The 2010s saw another laudable decade for Kollywood, commercially speaking. The top stars firmed up their position, more content-oriented blockbusters were produced and inevitably new stars were born. There were others whose crowd-pulling abilities witnessed a sharp decline. The start of a new decade is the perfect time to analyze the form guide for the top stars in the industry—how they fared in the previous decade. Worldwide all-version collections are considered, although the Tamil version and TN BO does get extra weightage.
Rajnikanth continues to hang on to the Numero Uno spot but that is largely due to his pull outside India and his influence in Karnataka, Andhra, Telangana and the northern belts. Post-Kabali, the Thalaivar has seen his films underperforming in Tamil Nadu, both in terms of initial and lifetime collections. So much so that his Pongal release in 2019, Petta, ended up falling well short of Ajith’s Viswasam in the state. To an extent, Rajni’s film choices in the last decade have been questionable, probably taking the audience for granted. Darbar will be a crucial film for Rajni, especially in Tamil Nadu.
Rajni’s downward slide has coincided with Vijay’s rise and the latter has been dominating the Tamil Nadu box-office in recent years. Thalapathy’s last three releases all grossed above 125 crores in the State, with the most recent flick Bigil emerging as the highest grossing Tamil film in the State. It is also the top-collecting Kollywood film (Tamil version) worldwide. Vijay is at the peak of his stardom and the incredible thing is that he continues to get sharper with every passing film. Overseas, he is a strong competitor for Rajni although the latter is still ahead currently.
The other major Tamil star who has gained significantly during the 2010s is Ajith. In Tamil Nadu, he is potentially as huge as his peer Vijay but hasn’t had his consistency. However, Thala’s signature ability is to rack up massive opening day numbers in Tamil Nadu and this is testimony to the humungous fan base across the State. There was a period where he did films that ignored the all-important family audiences and that dragged him back a bit. Since 2014 though, Ajith has been consciously working on it and the results have shown.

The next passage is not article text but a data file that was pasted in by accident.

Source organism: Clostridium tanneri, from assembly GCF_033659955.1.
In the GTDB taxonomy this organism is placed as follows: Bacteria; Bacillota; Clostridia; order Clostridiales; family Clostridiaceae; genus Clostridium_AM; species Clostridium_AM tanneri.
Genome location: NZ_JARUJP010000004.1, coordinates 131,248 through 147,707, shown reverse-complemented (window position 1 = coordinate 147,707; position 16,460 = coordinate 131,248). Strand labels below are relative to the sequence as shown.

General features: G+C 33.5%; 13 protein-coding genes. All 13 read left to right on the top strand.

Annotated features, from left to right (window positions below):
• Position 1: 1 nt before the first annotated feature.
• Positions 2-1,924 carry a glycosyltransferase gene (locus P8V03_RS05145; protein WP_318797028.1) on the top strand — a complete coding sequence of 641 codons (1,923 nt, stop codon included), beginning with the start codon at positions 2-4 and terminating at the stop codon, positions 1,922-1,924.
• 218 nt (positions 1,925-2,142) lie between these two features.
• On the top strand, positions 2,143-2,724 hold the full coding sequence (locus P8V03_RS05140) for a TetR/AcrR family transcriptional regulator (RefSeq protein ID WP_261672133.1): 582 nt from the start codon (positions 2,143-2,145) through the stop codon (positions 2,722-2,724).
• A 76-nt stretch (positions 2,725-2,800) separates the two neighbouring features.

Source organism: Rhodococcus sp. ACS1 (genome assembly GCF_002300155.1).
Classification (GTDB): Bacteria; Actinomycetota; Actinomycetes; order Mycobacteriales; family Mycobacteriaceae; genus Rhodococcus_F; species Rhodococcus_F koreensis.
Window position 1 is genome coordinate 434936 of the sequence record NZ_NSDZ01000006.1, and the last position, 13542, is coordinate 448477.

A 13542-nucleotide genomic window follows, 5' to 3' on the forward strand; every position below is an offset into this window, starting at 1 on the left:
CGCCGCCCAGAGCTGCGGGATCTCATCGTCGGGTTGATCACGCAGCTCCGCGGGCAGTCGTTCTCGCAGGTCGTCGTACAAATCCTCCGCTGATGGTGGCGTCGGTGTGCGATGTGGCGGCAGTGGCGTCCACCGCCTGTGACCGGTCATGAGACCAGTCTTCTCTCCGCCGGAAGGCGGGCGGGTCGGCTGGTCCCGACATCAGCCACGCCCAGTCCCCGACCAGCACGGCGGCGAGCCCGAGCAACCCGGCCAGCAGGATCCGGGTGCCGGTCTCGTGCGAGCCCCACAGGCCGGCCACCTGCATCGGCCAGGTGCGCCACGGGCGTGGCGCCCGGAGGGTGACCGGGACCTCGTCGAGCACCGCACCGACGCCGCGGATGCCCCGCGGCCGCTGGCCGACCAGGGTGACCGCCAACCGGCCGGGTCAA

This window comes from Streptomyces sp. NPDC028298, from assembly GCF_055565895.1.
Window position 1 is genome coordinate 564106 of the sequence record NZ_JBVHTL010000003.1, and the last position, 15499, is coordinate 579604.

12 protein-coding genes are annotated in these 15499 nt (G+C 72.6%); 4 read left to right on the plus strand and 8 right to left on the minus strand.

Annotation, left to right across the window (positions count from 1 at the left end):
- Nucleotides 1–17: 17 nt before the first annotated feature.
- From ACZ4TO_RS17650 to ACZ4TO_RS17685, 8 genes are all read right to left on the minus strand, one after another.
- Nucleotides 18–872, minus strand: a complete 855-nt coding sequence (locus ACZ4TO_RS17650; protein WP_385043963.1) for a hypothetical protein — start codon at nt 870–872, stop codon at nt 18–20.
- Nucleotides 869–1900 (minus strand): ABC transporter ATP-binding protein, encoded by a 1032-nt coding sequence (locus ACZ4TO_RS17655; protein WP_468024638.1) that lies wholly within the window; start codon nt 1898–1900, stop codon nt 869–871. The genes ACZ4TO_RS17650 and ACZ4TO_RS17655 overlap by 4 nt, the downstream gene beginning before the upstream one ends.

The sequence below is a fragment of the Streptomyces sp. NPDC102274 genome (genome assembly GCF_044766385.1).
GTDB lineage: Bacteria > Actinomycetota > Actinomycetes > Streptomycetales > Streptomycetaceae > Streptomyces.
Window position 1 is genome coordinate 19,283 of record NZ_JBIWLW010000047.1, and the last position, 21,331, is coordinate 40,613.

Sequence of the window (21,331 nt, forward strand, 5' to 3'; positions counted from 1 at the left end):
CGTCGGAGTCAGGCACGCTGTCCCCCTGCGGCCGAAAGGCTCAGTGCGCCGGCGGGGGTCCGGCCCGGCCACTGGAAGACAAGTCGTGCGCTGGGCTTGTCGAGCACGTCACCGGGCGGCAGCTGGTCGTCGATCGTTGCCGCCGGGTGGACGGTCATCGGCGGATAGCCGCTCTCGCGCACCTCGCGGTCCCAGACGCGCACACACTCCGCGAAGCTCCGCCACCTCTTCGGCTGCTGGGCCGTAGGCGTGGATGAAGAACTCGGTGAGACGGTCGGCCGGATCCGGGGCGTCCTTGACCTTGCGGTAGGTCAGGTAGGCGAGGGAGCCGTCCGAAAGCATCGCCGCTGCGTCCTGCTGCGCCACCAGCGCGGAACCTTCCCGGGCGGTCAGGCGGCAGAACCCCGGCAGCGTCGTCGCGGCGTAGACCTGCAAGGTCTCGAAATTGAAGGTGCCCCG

The drawback for Thala is the lack of buzz outside Tamil Nadu, although things are improving. There is tremendous potential in Andhra and Telangana but the absence of simultaneous Telugu dubbed releases for his film has slowed things. At the same time, it’s safe to say that he has worked his way to a decent market in AP/TG. He does have a good base in Karnataka though.
In Tamil Nadu, Ajith is a dominant force and has an enviable achievement of having won box-office clashes against Vijay (2014 Pongal), Kamal Haasan (Diwali 2015) and Rajnikanth (Pongal 2019) in the state. Beyond the borders, it’s currently a two-horse race with Rajni and Vijay continuing to reign.
At the start of the decade, Suriya was in invincible form but much like Vikram in the 2000s, he has slipped drastically. He still is the darling of the neutral audiences but the fanbase that he had acquired during his peak has nosedived. Two big-ticket films, Maatraan and Anjaan, that were supposed to start an era of Suriya dominance both tanked at the box office. He still managed a solid blockbuster in the Singam sequel but the failure of the third installment proves that Suriya needs a rethink and he needs it quickly.
The one plus for Suriya is that his films still get reasonable openings and that shows that it’s only a matter of pulling the right strings together. He may not have as much pull as Vijay or Ajith in Tamil Nadu but his global appeal is consistent, and also has a strong base in AP/TG. The latter half of the 2010s is a phase that Suriya would want to forget and the quicker he gets his script-selection on point, the better it will be for him.
Siva Karthikeyan and Vijay Sethupathi were the rising stars of the last decade, with the former showing potential to be a supreme entertainer. His peer took an unconventional route to fame by sticking to quality cinemas. Sethupathi did do the occasional masala film albeit with little success. He isn’t someone who has the boundless energy needed to be a potboiler hero but can be an actor pan-excellence. It seems like the audience didn’t like him in the larger-than-life avatar.
Siva, meanwhile, relishes doing comedy entertainers, but like Sethupathi, he too hasn’t really aced the action role. That’s a work-in-progress for him, serious roles, and the coming decade will tell if he belongs to the top tier or not. There was a time when the trade even put Siva above Suriya in the stardom meter but given how poorly the former’s film Hero opened, it’s clear that the youngster still has work to do.
Another actor who has roared back comprehensively is Karthi. Like his elder brother Suriya, Karthi also had a dream phase where he could do no wrong but like his sibling, he too lost the plot briefly. Thozha was the kind of redemption Karthi needed and he hasn’t looked back since then. His films may not have been massive money-spinners but have delivered in terms of content and also succeeded at the ticket windows. Add to this the fact that Karthi is a versatile actor who can also be a commercial performer and things look big.
In fact, don’t be surprised if Karthi leaps ahead of his brother in the years to come. It may sound far-fetched but certainly isn’t an improbable event. The other impressive thing about the 2010s was the steep rise of content films in various genres, most of which also became box office successes. The Tamil audience may still love action potboilers but even those can’t be made taking them for granted, like it used to be earlier. The wide access to content across the globe has made them smarter and that has forced film-makers to be smarter too.